3. A hermeneutic is a method for interpreting sacred texts.

4. Exegesis is the critical explanation of a sacred text.

5. Ambrose gave Augustine a vision of how he might reconcile his distaste for the sacred books with his classical learning. Ambrose demonstrated that the scriptures could be read spiritually or allegorically. By this method that allowed for levels of understanding, a “literary scholar and rational critic” like Augustine might endlessly delight in a book (or collection of books) that also appealed to the “devout faithful.” Carol Harrison, “Augustine,” in Dictionary for Theological Interpretation of the Bible, ed. Kevin J. Vanhoozer (Grand Rapids, Mich.: Baker Academic, 2005), 76.

6. In Confessions, Augustine explains, in some depth, his methodology and applies the same at length to Genesis 1. St. Augustine, Confessions, trans. Henry Chadwick (New York: Oxford University Press, 1991), 273–305. Francis Petrarch explores reading theory while being guided by his admired predecessor, Augustine, in his My Secret Book. According to Peter S. Williamson, “Renaissance humanism paved the way for a renewal of exegesis through its interest in the biblical languages and its advances in textual criticism.” Peter S. Williamson, “Catholic Biblical Interpretation,” in Vanhoozer, Dictionary for Theological Interpretation, 103.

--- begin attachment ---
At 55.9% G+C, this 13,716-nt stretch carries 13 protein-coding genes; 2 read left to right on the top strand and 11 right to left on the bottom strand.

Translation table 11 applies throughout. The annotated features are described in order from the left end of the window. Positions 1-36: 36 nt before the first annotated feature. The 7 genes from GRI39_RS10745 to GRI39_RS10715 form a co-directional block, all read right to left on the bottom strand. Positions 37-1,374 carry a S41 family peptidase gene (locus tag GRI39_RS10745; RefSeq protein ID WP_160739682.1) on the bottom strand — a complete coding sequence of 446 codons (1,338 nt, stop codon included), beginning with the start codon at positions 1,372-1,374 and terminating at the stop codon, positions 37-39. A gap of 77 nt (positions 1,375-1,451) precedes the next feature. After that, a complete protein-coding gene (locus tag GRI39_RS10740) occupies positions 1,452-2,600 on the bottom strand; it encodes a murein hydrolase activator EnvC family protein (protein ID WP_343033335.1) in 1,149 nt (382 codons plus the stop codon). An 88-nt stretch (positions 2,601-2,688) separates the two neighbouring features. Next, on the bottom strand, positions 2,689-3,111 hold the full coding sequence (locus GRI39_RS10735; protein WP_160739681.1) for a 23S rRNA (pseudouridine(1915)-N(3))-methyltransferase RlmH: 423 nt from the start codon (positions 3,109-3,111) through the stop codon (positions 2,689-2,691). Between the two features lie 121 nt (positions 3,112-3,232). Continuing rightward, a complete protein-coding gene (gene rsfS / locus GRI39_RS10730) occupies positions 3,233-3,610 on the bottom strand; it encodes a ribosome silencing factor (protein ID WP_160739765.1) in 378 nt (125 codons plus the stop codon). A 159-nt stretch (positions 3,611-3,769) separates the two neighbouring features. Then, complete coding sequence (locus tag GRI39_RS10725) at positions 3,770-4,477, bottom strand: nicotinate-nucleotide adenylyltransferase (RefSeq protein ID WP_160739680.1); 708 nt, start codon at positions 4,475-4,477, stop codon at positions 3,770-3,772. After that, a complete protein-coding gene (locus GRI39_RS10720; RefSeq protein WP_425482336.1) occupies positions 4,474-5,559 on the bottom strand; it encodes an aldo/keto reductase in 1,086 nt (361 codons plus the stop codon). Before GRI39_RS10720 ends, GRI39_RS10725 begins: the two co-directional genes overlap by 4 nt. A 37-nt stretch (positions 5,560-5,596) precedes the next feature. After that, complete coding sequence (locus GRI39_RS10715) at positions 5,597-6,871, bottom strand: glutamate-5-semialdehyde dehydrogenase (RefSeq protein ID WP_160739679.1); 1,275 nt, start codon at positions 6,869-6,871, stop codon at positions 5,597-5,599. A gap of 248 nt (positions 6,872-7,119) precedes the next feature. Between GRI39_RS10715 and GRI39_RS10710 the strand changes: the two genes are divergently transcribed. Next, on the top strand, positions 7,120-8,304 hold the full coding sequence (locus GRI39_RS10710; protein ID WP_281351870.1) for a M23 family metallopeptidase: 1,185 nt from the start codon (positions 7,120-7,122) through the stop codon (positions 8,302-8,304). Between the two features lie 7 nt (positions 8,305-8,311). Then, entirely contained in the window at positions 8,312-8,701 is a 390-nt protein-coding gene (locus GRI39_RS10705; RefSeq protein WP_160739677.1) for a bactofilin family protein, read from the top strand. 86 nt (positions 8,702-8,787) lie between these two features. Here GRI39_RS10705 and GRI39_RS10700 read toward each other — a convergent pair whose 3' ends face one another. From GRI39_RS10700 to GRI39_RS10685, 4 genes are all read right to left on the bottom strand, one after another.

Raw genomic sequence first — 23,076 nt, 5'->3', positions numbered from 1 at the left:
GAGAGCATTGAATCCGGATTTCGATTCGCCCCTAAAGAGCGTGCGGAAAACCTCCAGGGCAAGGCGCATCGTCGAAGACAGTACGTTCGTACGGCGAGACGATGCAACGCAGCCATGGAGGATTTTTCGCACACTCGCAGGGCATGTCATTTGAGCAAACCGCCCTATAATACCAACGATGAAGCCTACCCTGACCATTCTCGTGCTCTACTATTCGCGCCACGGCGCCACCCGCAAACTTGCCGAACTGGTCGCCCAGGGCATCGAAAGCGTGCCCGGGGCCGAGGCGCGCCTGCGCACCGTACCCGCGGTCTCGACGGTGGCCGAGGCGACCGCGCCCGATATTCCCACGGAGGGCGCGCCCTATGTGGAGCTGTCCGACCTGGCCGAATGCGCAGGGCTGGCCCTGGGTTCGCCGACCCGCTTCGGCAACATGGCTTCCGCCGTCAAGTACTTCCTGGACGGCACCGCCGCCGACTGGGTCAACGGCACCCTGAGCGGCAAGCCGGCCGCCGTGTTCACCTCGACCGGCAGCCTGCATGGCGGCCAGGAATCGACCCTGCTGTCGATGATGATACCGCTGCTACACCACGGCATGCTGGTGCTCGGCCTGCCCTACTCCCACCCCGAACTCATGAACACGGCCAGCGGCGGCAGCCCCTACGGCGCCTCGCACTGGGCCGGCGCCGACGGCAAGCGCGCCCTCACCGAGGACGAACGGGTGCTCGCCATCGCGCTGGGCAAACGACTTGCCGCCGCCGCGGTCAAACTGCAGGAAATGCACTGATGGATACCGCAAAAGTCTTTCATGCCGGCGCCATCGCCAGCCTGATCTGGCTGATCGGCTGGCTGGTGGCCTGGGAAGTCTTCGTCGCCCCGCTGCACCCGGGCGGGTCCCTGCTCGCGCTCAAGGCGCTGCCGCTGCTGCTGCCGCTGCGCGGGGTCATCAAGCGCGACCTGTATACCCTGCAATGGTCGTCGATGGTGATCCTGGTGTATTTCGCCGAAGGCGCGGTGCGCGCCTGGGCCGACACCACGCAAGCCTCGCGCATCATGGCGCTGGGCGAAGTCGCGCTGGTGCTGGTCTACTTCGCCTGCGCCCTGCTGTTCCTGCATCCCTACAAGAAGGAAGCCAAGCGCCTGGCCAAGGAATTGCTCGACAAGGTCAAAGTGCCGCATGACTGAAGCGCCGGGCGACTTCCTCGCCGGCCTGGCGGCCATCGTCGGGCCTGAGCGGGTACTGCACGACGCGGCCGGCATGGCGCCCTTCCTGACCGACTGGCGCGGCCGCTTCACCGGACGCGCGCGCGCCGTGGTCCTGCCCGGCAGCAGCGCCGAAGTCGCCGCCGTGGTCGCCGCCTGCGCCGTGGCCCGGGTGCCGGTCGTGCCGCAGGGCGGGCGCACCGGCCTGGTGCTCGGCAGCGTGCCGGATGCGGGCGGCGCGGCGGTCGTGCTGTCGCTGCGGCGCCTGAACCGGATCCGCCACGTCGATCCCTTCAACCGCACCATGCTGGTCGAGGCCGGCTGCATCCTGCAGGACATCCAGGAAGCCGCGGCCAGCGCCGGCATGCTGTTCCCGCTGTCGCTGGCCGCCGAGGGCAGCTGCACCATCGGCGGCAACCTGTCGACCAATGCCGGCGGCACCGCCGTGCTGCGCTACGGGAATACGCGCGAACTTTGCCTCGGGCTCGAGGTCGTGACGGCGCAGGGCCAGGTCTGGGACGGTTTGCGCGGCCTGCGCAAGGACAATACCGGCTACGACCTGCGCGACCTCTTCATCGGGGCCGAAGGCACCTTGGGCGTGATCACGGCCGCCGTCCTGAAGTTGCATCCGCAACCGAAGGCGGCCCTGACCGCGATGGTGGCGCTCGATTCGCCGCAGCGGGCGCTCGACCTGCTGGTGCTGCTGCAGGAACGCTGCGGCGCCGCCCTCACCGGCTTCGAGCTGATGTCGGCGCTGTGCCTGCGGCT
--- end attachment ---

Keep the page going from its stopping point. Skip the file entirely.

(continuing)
7. Peter S. Williamson explains that “medieval writers and preachers expounded the four senses of Scripture taught by some church fathers”: (1) literal, (2) allegorical (revealing Christ in the Old Testament using typology and other strategies), (3) moral (Latter-­day Saints call this application to daily living), and (4) anagogical (or eschatological). Williamson, “Catholic Biblical Interpretation,” 103. For a complete history of allegory from classical times to early modern times, see Mindele Anne Treip, Allegorical Poetics and the Epic: The Renaissance Tradition to Paradise Lost (Lexington: University Press of Kentucky, 1994).

8. Although somewhat dated, Michael Murrin documents in his book on allegory, in a brief and accessible way, the gradual swing from allegory to rhetoric during the Renaissance. Michael Murrin, The Veil of Allegory: Some Notes toward a Theory of Allegorical Rhetoric in the English Renaissance (Chicago: University of Chicago Press, 1969).

9. Louis L. Martz, The Poetry of Meditation (New Haven: Yale University Press, 1954).